Over winter’s calendar window the slopes of Alyeska will host a veritable army of aspiring Powder-Pirates whose numbers will swarm from late august til spring. They come, from near and far, for the ski-able acres. They come to conquer the terrain–and the Fizz.
They come because AK’s ski panoply extends well beyond piste.
Turnagain Pass, a mere 20 minutes drive from grand Alyeska Resort, underscores a great day’s skiing at the Great Land. It is a pleasant (and nearby) proving ground for off-piste adventure as well as home to popular zone, Tin Can; an approachable, rip-able example of AK backcountry.
A Tin Can trip can be accomplished easily in a day and begins, as with all things, at the planning stage. Here, assembling a knowledgeable crew of manageable numbers can set the tone for a great hike. Going solo is of course ill-advised, but so too are disorganized hordes.
And intrinsic to any planning stage is gathering the gear necessary for the journey ahead. This can imply a great variety of handy items to have in the field, but must-carries among that list are avalanche transceiver, probe, and shovel. Crews in ‘the know’ carry all three and absolutely know how to use them.
Once the troops are assembled and final gear checks complete, it’s time to hit the road. And it’s while in transit that the wondrous layout of the Turnagain area and Alyeska Resort rise in relief. Morning hot laps at the resort have arrived to Tin Can turnout in less than one half-hour. Parking there is an open, off highway variety that offers easy in-out access for traffic while boasting wide views of hike-ready terrain.
The awaiting ascent is at once a leisurely stroll or laborious effort, a speedy hike or crafty skin; Tin Can’s trip up (and down) can take many forms.
Routes of ascension here welcome the stout post-holing bootpacker yet splitboard populations are far more prevalent.
From the roadside turnout, a trail crosses a snowy drainage and rises into bristling trees. The climb is gradual, airy and usually well-marked with the first few hundred meters paralleling occasional glimpses of flowing water beneath otherwise unbroken snow. Views both up toward Tin Can proper and outward across the highway to the opposing ridgeline beyond are stunning reaffirmations of the lore inherent to the Last Frontier. The sloping topography is generally white with chief exception being the under-boughs of the trees themselves.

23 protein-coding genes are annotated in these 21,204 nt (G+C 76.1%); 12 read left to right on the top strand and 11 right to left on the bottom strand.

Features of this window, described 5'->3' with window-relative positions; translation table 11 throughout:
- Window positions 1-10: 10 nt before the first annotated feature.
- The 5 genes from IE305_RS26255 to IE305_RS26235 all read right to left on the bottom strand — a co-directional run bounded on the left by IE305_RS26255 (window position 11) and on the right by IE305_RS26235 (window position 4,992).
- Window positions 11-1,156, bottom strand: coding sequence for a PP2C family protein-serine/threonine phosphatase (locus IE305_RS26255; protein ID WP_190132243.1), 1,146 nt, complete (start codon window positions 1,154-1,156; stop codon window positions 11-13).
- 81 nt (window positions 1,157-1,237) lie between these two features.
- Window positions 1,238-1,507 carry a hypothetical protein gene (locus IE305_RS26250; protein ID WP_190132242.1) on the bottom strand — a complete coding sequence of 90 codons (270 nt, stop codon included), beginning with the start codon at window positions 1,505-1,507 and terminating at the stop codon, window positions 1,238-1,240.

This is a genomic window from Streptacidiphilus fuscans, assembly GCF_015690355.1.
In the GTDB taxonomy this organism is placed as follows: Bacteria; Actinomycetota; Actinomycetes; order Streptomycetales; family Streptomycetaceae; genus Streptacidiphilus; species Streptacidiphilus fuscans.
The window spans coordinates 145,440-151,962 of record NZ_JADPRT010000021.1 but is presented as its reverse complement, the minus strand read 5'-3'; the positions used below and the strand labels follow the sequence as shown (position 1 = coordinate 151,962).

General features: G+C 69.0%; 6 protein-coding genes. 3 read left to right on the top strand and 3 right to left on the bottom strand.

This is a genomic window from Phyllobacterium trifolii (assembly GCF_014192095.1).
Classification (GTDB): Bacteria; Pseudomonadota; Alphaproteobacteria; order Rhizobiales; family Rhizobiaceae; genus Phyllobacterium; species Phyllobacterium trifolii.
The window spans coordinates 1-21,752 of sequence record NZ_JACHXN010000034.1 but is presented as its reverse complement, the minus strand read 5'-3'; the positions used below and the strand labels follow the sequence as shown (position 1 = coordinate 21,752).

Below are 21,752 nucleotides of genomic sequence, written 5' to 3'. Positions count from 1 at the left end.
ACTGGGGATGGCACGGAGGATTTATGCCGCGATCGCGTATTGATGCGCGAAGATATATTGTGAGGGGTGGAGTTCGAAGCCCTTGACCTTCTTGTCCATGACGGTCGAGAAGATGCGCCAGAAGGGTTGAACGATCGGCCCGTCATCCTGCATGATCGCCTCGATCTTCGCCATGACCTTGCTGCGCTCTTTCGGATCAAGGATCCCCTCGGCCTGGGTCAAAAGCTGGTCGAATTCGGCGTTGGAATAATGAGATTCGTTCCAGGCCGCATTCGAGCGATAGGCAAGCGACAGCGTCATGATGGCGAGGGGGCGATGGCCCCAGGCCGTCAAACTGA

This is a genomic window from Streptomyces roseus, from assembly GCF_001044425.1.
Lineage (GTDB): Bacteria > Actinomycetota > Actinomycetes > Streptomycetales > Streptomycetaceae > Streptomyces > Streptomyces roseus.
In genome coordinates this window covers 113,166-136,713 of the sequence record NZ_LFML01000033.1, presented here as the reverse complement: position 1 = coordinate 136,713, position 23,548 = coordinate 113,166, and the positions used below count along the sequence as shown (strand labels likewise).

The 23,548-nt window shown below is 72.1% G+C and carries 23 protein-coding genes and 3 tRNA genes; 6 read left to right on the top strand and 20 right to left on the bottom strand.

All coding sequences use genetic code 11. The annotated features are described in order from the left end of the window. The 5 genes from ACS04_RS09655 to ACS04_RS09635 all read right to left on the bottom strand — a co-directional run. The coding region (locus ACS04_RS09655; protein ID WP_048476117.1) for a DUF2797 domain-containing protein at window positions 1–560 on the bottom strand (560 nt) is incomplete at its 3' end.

The steadily climbing trail cuts around and through quiet groves of wind-shielded pines iconic to Tin Can terrain. Fat scoops of snow cling to their arms and bend double their tops. It’s a landscape straight from the pages of Dr. Seuss, and ski-able.
The continued climb will pass these groves and achieve mid-heights noted for scattered trees, expanded vistas, and options. This impasse is an oft employed site for digging a snow pit.
Below, several side by side gullies unfurl in tree-run glory. Above, the treeless upper reaches of Tin Can Proper yet rise.
Days marked by weather, low-viz, or suspect snowpack direct parties back into the trees, where clustered trunks provide wind defilade and increase likelihood of stability while clear skies and/or adventurous hearts urge line chasers higher still toward the pitched faces falling from Tin Can summit.
They say, ‘the sky’s the limit’ and mountaineering, when moving upward, certainly affirms the notion.
From Tin Can’s uber-under alpine crossroads, a steady (and increasing) incline awaits. Wind becomes a factor, as can altitude. Summit access seems so close, yet there’s mighty hiking yet to be done.
Colloquially known ‘Hippy’ and ‘Common’ bowls fall away while Tin Can proper looms ever-close. The gentle, cartoonish-ly pleasant topography of low-mountain has transformed into steep angle aspects comprising long snow lanes that race to rejoin the trees.
Here the panorama is set to maximum exposure, and the waiting line tuned to maximum experience. At this stage, one would hope there to be calm enough, at least, for brief refreshment, but the wise do not overstay their welcome at height. And besides, the rush of descent awaits.
Even the wildest weather can feel calm in these moments. Simple movements of gear adjustment, outwear shift, or even one calm breathe become stitches in time. This is the cool still center to the land of loud silence.
With planning, and good fortune, the zoom to follow unfolds as envisioned: start path to checkpoint, this zone to that. But it’s the spaces in-between that receive most lip-service, the surreal navigation; flowing passage through terrain set to risk and swooshing mute.
As with most things in wild country, reward reflects effort. Tin Can egress takes form as narrow, imaginative passages that snake through close trees, returning ultimately to the drainage(s) first crossed when setting out. There’ll be another walk here, but the abbreviated more flattened stroll to transport feels more like a celebratory lap.
The exclamation point arrives with departure and the welcome realization of proximity to well deserved rest.
The indulgent pleasures of Alyeska Resort and surrounding Girdwood Village are but a brief drive from the raw mountain so recently descended. There awaits steaming plates or cool vessels served in relaxing restaurant/lounge ambiance and later still the allures of vibrant musical offerings at speak easy venue, Sitzmark.
Here this day in the Great Land comes full-circle; in the company friends, living life to the fullest, at a place called Turnagain.